There has been much discussion of a variety of points relating to the Scottish referendum in the past week – who will run it, who will oversee it, who will be entitled to vote and when will it take place? But the very basic issue that must be settled is the question itself.
Exactly what will Scots who go into the polling stations come Referendum Day be asked to put their cross against?
My view is that we should stick to the one fundamental question that divides opinion: should Scotland become independent or should we remain within the UK?
Referenda work best when testing basic positions on fundamental questions of great importance. And the view of the SNP has always been that Scots should be given this very elementary choice. Even now, newspapers report that most of the SNP Group in the Scottish Parliament favours this one clear question.
There are many who would like to see a third option on the ballot paper: a proposed new settlement involving greater powers for the Scottish Parliament within the framework of the UK. This has variously been described as Devo Max and Independence Lite – horrible marketing inspired terms that have yet to be described in detail. Devo Max also differs from Devo Plus, and probably from other versions too.
Indeed no less a figure that Canon Kenyan Wright, former chair of the Scottish Constitutional Convention, has argued for a third option to be included in the referendum. His argument is that not to include it would disenfranchise those who would vote for this solution.
I disagree with the Canon on two grounds. Firstly, Devo Max (or Devo Medium, Lite, whatever) is simply a variation on a No vote. By basic definition it involves renegotiating the devolution settlement and that can only happen if Scotland remains within the UK.
And secondly, if we were to include this option in the referendum we should also include every other conceivable option on the ballot paper too. After all, if it is wrong to disenfranchise those who believe in Devo Max it must surely be equally wrong to do the same to those with other differing opinions.
Within those who are going to vote for independence there are many who would like to see Scotland as an EU member and also those who argue that this would be sacrificing some of its independence, so we should eschew Brussels. Should both of these options be available?
Probable No voters will include those who want extra powers for the Scottish Government, those who are happy with the existing arrangement and even some who would rather see our Parliament dissolved entirely. Should the ballot paper include all of these possible choices?
Let’s keep things simple. Out or in. Independence or UK. Yes or No.
How would a multi option referendum work anyway? Three options and pick one? Three options and rate them 1,2,3? Or two separate questions that might result in a contradictory outcome?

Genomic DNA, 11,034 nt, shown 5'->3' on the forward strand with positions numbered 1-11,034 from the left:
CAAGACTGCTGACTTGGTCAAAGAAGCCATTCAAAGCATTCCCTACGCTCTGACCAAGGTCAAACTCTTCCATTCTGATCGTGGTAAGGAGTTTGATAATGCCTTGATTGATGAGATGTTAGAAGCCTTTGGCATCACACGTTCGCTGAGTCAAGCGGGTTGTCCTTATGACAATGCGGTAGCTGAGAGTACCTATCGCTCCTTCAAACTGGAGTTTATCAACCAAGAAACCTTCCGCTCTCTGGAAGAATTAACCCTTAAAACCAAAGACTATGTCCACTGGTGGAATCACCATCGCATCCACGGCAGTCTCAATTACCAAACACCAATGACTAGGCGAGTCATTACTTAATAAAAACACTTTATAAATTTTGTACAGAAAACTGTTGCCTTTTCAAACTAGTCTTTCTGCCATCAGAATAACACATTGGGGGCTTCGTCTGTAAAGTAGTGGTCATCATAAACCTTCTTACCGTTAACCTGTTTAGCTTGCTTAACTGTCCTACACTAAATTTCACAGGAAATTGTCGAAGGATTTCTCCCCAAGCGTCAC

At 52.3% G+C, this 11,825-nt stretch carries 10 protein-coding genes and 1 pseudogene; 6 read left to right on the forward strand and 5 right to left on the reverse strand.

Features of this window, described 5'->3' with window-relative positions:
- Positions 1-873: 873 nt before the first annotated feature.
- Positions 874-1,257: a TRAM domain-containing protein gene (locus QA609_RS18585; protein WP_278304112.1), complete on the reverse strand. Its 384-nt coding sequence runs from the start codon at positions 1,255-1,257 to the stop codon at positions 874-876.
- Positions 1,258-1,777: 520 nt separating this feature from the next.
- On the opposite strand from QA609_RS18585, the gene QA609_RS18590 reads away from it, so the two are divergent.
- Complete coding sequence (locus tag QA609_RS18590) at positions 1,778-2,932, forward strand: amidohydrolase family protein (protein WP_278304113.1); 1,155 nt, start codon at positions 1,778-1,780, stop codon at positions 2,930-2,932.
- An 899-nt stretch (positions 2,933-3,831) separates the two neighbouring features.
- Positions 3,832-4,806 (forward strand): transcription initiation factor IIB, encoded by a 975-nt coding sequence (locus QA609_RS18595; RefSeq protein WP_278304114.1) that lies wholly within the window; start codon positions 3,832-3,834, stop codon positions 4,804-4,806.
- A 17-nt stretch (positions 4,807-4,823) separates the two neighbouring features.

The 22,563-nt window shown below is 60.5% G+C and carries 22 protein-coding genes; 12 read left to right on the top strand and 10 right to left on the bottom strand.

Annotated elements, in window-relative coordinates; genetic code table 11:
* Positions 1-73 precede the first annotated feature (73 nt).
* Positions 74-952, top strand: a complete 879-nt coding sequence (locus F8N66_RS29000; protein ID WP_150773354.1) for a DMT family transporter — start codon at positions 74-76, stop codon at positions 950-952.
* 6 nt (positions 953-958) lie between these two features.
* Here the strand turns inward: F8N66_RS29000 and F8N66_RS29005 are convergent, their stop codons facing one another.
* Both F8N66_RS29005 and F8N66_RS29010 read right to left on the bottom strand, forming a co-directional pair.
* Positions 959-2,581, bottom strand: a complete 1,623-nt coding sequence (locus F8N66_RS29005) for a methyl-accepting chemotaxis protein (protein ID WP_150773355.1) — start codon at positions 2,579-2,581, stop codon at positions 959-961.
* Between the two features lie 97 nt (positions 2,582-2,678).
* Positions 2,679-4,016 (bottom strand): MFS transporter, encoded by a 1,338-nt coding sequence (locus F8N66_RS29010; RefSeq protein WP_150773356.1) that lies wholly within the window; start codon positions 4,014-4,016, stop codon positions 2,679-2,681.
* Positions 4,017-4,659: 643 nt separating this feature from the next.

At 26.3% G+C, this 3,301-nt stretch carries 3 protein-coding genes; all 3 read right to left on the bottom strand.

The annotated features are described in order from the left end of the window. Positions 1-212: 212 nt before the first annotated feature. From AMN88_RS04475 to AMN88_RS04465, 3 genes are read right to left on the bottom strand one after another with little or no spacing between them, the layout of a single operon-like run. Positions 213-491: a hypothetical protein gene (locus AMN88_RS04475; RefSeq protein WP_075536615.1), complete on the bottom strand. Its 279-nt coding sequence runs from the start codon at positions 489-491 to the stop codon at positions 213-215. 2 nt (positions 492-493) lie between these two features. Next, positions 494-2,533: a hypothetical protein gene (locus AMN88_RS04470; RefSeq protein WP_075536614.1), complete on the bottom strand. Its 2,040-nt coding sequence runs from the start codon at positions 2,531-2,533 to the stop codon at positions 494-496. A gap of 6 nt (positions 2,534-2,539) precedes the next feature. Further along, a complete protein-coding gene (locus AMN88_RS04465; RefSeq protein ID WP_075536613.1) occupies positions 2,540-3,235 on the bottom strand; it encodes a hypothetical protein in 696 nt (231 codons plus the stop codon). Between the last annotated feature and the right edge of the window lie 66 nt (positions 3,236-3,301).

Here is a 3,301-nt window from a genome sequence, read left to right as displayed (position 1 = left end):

No, let’s just remember the old maxim KISS: keep it simple, stupid.
The aftermath of the referendum will be a good time to take a proper look at how we are governed, whatever the outcome might be. A Yes vote would clearly lead to a conversation involving the negotiation of a settlement and the establishment of all of the trappings of an independent country.
But a No vote too should lead to a proper debate about the future governance of the UK. How about a proper Constitutional Convention to come up with a coherent blueprint for the future? A real, written Constitution to replace the bits and pieces of statute, treaty and convention that form the so called unwritten version.
Personally I would start by getting rid of the monarchy, but I know that’s not a majority view (yet!). So let’s set out exactly what a monarch’s powers and obligations are. Then let’s get rid of the House of Lords and replace it with a proper, fully elected second chamber. We would need to define the separation of roles and exact powers of this body compared with those of the lower house. And let’s change the name from the House of Commons while we’re at it.
We then come to the four components of the UK. The relationship between each one and the centre has to be defined. Should we have a more federal structure or one with largely devolved powers in each? Agreeing the role of England is the often forgotten part of this equation. It may be the largest of the four parts by a long way, but it is still just one of the four elements that make up the UK.
That’s an awful lot of ground to cover, and whatever was finally agreed would need to be ratified in some fashion by people of the UK. But the end result would be a set of structures fit for a modern democracy. Surely that’s a goal worth spending some time over?
If a bunch of men in Philadelphia could spend the summer of 1787 coming up with the US constitution, why can’t we, with all of the modern advantages that we have, do something similar in the 21st century?